I was paralyzed on a rock wall, not by the difficulty of the climb, but by the fear of falling. What if I made a mistake? Would the ropes save me from pain or death? I could not go up because I could not face falling (and failing.)
The Downside of Success
Recently, I attended a STEM conference with a small group of students that regularly achieved exceptional successes. Their small team was pitted against similar teams of students. After the morning’s challenge I reacquainted with our team. One boy grumbled “We needed a chemist on our team…” Translation: “We didn’t do as well as I wanted. I am disappointed.”
He always did well. It was expected. He didn’t know how to cope with failing (or even not excelling)…
Learning to struggle
In 1984 I wrestled my way through Grade 10 Electronics. I regularly got stuck & frustrated. I pushed my way to a lack lustre average-ish mark. My teacher recognized my struggles.
One day he came up to me and pointed to the students that, today, are likely brilliant electrical engineers. He said “They’re really smart. This is easy for them. One day, though, they’ll get stumped and they’ll be in big trouble… You, Harry, are learning a valuable skill – to challenge yourself to get through tough work…”
Life has thrown me many first world challenges – small business challenges, technological disruptions, loss, grief, etc. That tough electronics class was an early lesson on how to get through tough times.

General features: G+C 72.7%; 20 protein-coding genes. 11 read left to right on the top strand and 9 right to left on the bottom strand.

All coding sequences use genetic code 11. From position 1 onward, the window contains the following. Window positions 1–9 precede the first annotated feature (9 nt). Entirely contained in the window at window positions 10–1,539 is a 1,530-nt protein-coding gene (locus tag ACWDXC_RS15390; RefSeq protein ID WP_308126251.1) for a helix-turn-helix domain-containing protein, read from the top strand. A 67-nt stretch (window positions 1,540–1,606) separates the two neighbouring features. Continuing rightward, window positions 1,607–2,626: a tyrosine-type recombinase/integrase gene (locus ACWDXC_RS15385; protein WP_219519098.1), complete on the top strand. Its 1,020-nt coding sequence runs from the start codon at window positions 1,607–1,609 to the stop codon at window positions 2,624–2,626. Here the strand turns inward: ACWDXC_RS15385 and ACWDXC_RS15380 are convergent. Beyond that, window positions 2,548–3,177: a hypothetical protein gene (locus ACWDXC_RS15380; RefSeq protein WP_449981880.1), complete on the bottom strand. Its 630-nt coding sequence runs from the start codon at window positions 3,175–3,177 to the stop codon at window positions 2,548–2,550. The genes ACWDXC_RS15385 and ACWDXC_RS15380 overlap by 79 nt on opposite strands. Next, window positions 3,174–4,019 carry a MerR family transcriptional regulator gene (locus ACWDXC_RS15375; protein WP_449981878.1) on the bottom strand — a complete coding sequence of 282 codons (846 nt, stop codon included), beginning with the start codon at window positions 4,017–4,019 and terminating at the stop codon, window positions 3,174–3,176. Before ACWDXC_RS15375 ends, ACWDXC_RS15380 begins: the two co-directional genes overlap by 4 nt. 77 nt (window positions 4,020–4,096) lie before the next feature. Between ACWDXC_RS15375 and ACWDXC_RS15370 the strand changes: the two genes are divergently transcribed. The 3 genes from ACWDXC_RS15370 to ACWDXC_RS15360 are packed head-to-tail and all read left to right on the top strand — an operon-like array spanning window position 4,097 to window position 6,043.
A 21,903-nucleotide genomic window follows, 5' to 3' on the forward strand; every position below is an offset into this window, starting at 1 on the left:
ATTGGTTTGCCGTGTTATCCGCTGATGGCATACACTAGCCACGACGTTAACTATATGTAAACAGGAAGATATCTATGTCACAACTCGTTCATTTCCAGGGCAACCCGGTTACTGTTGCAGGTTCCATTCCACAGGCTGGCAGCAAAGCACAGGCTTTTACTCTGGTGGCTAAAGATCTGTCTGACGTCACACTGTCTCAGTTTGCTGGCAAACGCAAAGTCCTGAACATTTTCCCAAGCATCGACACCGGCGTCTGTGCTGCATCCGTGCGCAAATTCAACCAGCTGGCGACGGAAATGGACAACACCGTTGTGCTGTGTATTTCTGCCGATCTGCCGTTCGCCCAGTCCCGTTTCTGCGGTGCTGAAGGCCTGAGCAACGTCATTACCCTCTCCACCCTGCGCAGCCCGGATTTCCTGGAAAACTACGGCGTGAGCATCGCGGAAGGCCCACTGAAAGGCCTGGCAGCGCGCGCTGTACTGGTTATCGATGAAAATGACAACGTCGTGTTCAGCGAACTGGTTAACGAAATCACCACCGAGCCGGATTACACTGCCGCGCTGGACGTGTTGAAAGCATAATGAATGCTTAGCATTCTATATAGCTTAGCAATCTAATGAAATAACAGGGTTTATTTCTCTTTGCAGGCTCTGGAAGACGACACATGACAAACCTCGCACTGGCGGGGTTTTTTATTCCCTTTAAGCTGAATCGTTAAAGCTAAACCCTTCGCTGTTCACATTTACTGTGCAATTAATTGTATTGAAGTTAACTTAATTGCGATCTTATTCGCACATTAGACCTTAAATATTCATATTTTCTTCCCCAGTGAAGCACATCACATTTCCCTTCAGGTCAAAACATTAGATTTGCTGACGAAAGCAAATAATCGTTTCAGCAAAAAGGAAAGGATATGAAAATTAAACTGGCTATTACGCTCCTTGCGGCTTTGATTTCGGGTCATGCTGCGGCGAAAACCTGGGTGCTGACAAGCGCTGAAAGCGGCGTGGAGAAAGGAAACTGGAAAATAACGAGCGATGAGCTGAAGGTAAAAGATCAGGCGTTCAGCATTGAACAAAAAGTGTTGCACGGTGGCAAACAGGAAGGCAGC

Learning to Face Challenges
Similar circumstances affect students in the classroom. I’ve seen students, young and old, who either expect to score at the top or choose not to participate. They’ve never learned to handle mediocrity (being average) or to fail. Excel or abstain is their way. Why? Possibly fear of failing? Or being seen to not exceed?
A parent told me once their son’s Forest School experiences expanded his horizons enormously. He was the oldest in his traditional school class and an only child. Things came easily to him. But in adversity, he crumbled quickly… Tears flowed, tempers flared and he was quick to quit.
In our class that year he was in the middle of the class, age wise. Skill wise, he was also in the middle. At the beginning of the school year he was afraid to try, quick to quit and his wobbly chin announced the frequent arrival of tears. He wasn’t used to not being the best, easily.
Throughout his school year his defeats were supported, his emotions were coached and he learned how to pick himself up and try again. His smile (and confidence) grew two sizes by the end of the year.
Back to my paralysis on the rock face – a guide gently came to investigate my disabled state. He realized my predicament. He told me to “Allow yourself to fall (fail)… See what happens.”
Trepidatiously, I climbed until gravity peeled me off the granite.
Petrified, I fell.
In that failure, I learned I could climb higher next time.
“Nana korobi ya oki” – Japanese proverb.
Fall down seven times. Get up eight.